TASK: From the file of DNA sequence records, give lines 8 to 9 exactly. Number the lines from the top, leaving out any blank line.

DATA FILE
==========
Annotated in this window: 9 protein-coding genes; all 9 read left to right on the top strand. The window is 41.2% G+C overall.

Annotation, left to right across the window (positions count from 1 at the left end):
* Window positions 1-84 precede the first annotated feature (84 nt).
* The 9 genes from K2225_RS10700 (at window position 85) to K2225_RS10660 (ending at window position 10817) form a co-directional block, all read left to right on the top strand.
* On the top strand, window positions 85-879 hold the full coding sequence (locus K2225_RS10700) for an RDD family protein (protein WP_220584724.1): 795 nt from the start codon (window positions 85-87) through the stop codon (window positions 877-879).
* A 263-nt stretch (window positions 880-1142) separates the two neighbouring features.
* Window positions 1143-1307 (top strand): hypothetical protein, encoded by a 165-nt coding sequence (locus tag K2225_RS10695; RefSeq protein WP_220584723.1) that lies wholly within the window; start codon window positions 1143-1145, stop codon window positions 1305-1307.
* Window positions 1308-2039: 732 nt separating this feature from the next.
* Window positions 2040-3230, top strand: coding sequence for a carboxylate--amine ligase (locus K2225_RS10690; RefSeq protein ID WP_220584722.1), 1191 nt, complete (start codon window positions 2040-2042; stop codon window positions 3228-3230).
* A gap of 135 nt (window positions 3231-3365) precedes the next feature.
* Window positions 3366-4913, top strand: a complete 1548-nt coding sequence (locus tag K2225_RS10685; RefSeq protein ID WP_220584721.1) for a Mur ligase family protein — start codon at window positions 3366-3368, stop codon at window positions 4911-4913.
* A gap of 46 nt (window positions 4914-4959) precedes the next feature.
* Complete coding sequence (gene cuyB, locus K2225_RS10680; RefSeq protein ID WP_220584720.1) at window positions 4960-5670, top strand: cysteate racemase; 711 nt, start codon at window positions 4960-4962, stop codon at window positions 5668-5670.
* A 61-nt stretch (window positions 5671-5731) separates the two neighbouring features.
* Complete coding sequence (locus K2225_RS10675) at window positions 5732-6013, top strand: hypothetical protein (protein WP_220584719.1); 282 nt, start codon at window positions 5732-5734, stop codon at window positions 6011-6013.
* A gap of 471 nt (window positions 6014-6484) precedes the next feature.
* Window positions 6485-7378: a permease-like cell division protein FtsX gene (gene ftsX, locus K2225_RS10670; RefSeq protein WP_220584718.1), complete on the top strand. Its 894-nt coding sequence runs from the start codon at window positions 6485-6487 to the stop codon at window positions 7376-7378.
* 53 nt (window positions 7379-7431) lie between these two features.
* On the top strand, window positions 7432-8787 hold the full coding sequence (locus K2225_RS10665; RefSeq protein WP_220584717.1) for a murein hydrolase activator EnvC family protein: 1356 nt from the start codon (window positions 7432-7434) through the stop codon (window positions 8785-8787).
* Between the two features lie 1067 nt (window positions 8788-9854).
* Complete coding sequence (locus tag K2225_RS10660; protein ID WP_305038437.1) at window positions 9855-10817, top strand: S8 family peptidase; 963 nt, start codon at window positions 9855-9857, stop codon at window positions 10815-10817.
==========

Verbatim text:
* Window positions 1308-2039: 732 nt separating this feature from the next.
* Window positions 2040-3230, top strand: coding sequence for a carboxylate--amine ligase (locus K2225_RS10690; RefSeq protein ID WP_220584722.1), 1191 nt, complete (start codon window positions 2040-2042; stop codon window positions 3228-3230).